Waste Management Coordinator Calls for Proper Sanitation


 November 1, 2017 By Hassan Gbassay Koroma

National Integrated Waste Management Coordinator in the Ministry of Health and Sanitation (MoHS), Francis Koroma, has called on residents of Freetown to properly manage their garbage in order to prevent diseases.

Mr. Koroma, who was speaking yesterday (31st October 2017) at Family Kingdom in Aberdeen, during a one-day stakeholder engagement on Faecal Sludge Management project at Kingtom dumping site, organized by the Freetown City Council, Goal and WSUP Advisory, said over 90% of  residents in Freetown rely on site facilities for their sanitation needs.

He said the Kingtom dumping site is faced with serious challenges, noting that one-third of the original 43 acres of the dumpsite has been lost to encroachers, thus making it very difficult to access the site.

“There is also an evident of increase in roadside businesses due to lack of adequate maintenance,” he said.

He said there is a large proportion of the faecal sludge that is disposed on or near the dumpsite, noting that it is generated either by households or by manual pit empties.

“Vacuum tank operations (VTOs) remove faecal sludge from households and transport it to the official solid waste and faecal sludge disposal site at Kingtom. More than five thousand (5,000) people live within two hundred metre (200m) off the main faecal sludge and they are at risk of contracting diarrhoea and other related diseases,” he said.

In her presentation on faecal sludge treatment and disposal in Freetown, Director of WSUP, Jane Olley, said Kingtom is far from an ideal location for a faecal sludge management, adding that due to significant loss of land caused by encroachment, poor operation and financial management, it has been difficult to manage the dumpsite.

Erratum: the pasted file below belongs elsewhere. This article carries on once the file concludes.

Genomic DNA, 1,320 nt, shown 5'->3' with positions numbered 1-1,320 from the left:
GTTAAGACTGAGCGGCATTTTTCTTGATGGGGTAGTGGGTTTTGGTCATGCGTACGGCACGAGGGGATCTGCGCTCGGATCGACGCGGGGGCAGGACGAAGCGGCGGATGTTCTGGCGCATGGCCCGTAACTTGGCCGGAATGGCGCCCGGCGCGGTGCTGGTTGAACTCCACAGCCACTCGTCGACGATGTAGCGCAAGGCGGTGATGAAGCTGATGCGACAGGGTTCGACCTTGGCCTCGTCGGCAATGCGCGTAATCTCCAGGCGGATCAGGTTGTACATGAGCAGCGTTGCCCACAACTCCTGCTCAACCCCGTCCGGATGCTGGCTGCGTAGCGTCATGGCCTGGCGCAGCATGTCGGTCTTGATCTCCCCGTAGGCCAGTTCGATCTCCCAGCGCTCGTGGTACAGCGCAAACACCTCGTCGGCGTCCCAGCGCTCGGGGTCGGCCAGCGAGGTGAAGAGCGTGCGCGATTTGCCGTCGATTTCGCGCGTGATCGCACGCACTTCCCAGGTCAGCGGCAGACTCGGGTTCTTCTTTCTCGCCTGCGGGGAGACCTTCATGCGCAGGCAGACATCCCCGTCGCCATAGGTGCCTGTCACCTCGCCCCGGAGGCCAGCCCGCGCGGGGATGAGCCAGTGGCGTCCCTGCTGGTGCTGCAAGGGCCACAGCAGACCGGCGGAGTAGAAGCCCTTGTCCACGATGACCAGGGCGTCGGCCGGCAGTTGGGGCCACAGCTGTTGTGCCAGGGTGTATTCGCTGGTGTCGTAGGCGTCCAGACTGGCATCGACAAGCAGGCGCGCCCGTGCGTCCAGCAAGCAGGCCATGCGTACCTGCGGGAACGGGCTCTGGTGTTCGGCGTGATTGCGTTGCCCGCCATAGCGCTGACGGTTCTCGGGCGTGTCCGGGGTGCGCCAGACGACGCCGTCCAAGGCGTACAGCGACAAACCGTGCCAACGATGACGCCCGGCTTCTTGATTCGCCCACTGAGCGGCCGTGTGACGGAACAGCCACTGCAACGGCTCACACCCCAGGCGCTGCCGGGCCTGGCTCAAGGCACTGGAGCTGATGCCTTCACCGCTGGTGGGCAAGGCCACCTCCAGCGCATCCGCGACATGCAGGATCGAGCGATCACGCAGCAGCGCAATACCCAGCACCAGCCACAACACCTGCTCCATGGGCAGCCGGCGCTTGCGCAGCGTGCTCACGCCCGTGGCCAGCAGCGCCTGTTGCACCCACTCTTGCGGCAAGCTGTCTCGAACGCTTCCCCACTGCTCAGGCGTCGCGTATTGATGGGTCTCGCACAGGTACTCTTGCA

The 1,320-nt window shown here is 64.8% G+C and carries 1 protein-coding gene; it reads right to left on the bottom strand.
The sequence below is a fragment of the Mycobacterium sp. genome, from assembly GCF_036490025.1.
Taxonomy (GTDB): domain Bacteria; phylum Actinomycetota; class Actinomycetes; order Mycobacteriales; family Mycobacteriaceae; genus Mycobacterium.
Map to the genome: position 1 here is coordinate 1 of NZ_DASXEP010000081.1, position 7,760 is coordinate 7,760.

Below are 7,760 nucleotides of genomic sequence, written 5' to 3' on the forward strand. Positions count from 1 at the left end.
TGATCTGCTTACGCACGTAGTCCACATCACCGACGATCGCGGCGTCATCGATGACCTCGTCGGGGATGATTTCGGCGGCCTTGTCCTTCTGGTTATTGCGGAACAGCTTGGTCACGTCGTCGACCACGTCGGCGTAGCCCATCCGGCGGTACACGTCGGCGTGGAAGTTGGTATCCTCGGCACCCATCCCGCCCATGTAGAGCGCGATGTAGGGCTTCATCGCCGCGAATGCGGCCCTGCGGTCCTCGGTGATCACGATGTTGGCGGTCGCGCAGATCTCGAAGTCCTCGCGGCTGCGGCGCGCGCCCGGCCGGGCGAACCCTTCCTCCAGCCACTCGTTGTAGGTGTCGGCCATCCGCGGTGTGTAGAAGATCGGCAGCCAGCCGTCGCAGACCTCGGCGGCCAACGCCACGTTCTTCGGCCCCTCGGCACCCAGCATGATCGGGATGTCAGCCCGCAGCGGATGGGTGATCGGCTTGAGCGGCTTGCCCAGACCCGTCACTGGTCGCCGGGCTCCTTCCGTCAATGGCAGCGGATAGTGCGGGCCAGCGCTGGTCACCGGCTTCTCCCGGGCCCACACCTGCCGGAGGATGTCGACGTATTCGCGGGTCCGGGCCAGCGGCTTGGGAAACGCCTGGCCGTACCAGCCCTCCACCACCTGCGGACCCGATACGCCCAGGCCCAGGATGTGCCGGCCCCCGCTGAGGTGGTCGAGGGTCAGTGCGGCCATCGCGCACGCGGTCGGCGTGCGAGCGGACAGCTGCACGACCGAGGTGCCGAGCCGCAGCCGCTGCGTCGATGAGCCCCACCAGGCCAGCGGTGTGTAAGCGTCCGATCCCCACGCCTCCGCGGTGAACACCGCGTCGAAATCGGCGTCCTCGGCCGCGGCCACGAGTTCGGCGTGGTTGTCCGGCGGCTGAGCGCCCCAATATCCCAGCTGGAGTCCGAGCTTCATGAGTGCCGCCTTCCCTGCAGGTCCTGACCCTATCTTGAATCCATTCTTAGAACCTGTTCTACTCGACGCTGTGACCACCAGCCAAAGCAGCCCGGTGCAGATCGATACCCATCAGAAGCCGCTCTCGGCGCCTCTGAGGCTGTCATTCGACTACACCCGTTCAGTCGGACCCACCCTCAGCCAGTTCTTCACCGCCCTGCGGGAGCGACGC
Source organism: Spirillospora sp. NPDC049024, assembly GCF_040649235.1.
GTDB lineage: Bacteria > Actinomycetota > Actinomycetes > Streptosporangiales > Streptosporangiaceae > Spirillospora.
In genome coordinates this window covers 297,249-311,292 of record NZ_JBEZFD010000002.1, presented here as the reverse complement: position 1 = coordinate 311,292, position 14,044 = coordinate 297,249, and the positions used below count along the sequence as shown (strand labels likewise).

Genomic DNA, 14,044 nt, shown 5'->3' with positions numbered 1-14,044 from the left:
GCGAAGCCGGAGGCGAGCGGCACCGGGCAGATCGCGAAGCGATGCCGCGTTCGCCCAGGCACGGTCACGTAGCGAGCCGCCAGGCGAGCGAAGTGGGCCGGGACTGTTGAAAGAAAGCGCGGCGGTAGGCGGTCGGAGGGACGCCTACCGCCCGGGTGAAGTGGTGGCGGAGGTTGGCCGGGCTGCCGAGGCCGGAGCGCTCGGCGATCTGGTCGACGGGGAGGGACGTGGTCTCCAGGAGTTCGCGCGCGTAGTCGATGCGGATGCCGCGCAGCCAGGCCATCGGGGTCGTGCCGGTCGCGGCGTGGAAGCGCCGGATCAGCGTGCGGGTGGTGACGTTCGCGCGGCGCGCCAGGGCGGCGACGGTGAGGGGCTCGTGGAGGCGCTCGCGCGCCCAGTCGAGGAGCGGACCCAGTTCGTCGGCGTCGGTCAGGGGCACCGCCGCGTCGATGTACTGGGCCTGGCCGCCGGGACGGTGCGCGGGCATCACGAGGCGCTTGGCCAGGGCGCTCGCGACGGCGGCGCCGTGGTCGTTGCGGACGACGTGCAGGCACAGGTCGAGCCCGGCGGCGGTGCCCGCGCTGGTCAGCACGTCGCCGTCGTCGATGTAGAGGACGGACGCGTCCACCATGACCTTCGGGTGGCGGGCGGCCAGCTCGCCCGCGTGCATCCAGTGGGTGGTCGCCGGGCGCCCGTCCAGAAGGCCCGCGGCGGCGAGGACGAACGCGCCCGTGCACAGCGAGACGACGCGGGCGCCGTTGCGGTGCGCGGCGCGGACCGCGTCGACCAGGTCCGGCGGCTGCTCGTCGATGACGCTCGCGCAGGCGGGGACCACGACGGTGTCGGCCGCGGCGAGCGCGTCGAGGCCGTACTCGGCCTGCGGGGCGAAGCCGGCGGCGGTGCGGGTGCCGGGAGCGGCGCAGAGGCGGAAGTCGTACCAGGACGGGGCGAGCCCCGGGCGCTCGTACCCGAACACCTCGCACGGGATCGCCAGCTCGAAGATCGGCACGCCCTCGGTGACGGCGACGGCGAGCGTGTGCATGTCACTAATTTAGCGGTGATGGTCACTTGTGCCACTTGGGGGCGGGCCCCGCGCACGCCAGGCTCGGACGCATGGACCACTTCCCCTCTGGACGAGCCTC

Environment and Social Officer of Freetown City Council (FCC), Suliaman Zainu Paker, in an interview after the event, said government over the years, has made attempt to manage the solid wastes but in the area of liquid wastes, much has never been done.

He said the faecal sludge management project is focusing on liquid wastes management, especially the septic tankers that are collecting wastes from toilets and deposit them at the dumpsite.

He said the project was designed to sensitize people on how they would properly manage their wastes in order to prevent them from diseases, adding that it will also educate people on how to treat their wastes at the Kingtom dumpsite, so that it would not affect those living in the surrounding communities.

“We have started the project by setting up a unit at FCC that would be providing basic training for people. This engagement is the third phase of the project where we are looking at the dumpsite at Kingtom,” he said.